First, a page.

The Zadar Wine Festival is already an important oenological event of Northern Dalmatia, and it is particularly interesting because of the series of autochthonous varieties of Zadar and Šibenik region. We went to try some new wine achievements, see the return of the old sorts and taste the imaginative ideas of Dalmatian winemakers.
Certainly, in the wine-making sense, the region of Ravni kotari is particularly interesting. This lowland, coastal and fertile area on the one hand is protected by the karstic Bukovica and Novigrad sea, and on the other it goes down to Zadar. Old olive groves, vineyards, meadows and orchards, pastures and gardens are once again returning the historical achievements of the Dalmatian landscape. For Ravni Kotari, a typical original variety of red grape Crljenak and of white grape is Maraština. There are also white varieties of debit and Pošiš, and reds Plavina, Lasina, Babić, Zadarka, Svrdlovina and Gegić, and here are also the Cabernet Sauvignon, Syrah, Merlot and Grenache Noir. There is also the Maraska/Maraška cherry, on the basis of which the famous Zadar Maraskino liqueur was created.
Debit is also called Bjelina, Čarapar, Debit Blanc, Bilina, Debić, Pagadebit, Puljižanac and is a late variety of white grapes. It is mainly grown in northern and central Dalmatia and inland Croatia. The stems are of medium size, golden yellow colour and medium or large clusters. Debit is mostly dry, fresh wine with lighter yellow colour, slightly acidic and full of aroma. In the past, it was differently made and had more yellow colour. Usually it has 11 to 13% of alcohol. Maraština (Rukatac, Maraškin, Mareština, Krizol, Višana) is considered an autochthonous Dalmatian variety. We can find it in the vineyards of Prevlaka all the way to the Croatian littoral, and more on the islands of Korčula, Lastovo and peninsula Pelješac. It served once to repair the quality of white wines and is still found in blends.
Plavina or plavka is a red grape variety grown in the vineyards of Dalmatia, but it is only in the vineyards of its subregions, Northern Dalmatia and Central and Southern Dalmatia, and in the subregion of the Croatian Littoral, among the recommended ones. The characteristic red wine produced from the Plavina sort is very suitable and harmonious, ruby red, discreet odour and mild acidity. There is also Lasina, an indigenous variety of northern Dalmatia, which is planted around Drniš, Knin, Ravni Kotar and Skradin, and is definitely the wine that returns, mostly in the blends.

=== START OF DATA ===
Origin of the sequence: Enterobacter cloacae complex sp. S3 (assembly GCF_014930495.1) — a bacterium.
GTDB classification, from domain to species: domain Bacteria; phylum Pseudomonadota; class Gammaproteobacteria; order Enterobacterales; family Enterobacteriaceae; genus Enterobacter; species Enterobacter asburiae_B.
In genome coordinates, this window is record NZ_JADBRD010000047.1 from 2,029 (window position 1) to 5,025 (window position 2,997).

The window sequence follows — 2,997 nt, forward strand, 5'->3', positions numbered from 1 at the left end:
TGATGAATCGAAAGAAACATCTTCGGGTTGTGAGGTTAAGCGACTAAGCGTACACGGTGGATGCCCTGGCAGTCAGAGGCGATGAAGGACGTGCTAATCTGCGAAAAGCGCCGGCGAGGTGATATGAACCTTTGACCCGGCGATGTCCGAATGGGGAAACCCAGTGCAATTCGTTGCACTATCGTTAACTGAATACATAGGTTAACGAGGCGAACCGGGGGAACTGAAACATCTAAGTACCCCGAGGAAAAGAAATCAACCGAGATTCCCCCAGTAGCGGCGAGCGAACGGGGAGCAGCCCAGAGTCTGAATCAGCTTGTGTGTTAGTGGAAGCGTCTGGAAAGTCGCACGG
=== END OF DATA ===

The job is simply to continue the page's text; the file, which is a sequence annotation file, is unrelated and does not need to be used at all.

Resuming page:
The most famous wine destination of Ravni Kotar is Nadin, where traditional wine varieties are grown, as well as top newcomers. From Nadin, we met Vrsaljko winery. The brothers Mile and Željko are already widely known for their Nadinska rana, the specialty of this winery since 2010 is still a little known maraska wine! This is the work of the new generation, made by Marijan Vrsaljko, who is planting new maraska plants only for this wine under the brand Nedinum. Dark, with 14.8 per cent alcohol, has a specific smell of maraska cherry and slightly sweet taste. But not all of this festival was just wine, as the winery Fiolić also offered a liqueur from this cherished cherry.
The autochthonous wine sorts also are cared for in the Šibenik hinterland, around Skradin and Drniš. The Tošić Winery near Drniš is a centuries-old family tradition of Dalmatian karst wines, which presented their Plavina and Lasina in Zadar, two interesting Dalmatian red varieties. Their red cuvee is made of merlot, cabernet sauvignon, plavina and lasina, while the white combination of Debit and Maraština. The Sladić Winery from Skradin is also a family story that is held for generations within the borders of the Krka National Park and is also committed to keeping four local varieties - debit, maraština, plavina and lasina.
There were also some other well-known and lesser-known Northern Dalmatian winemakers. Vina Poljak from Zadar’s Diklo delivers wines of the Benkovac-Stankovo vineyard with the already recognizable brand Trifun. Matošin came with the recognizable new wave of Šibenik Babić, while the imaginative winery of Bora showed all the skill of the winemaking under the powerful winds of Velebit. The Degarra winery is steady in its performance at the Zadar wine scene, while Boškinac delighted with its wines from the Pag island.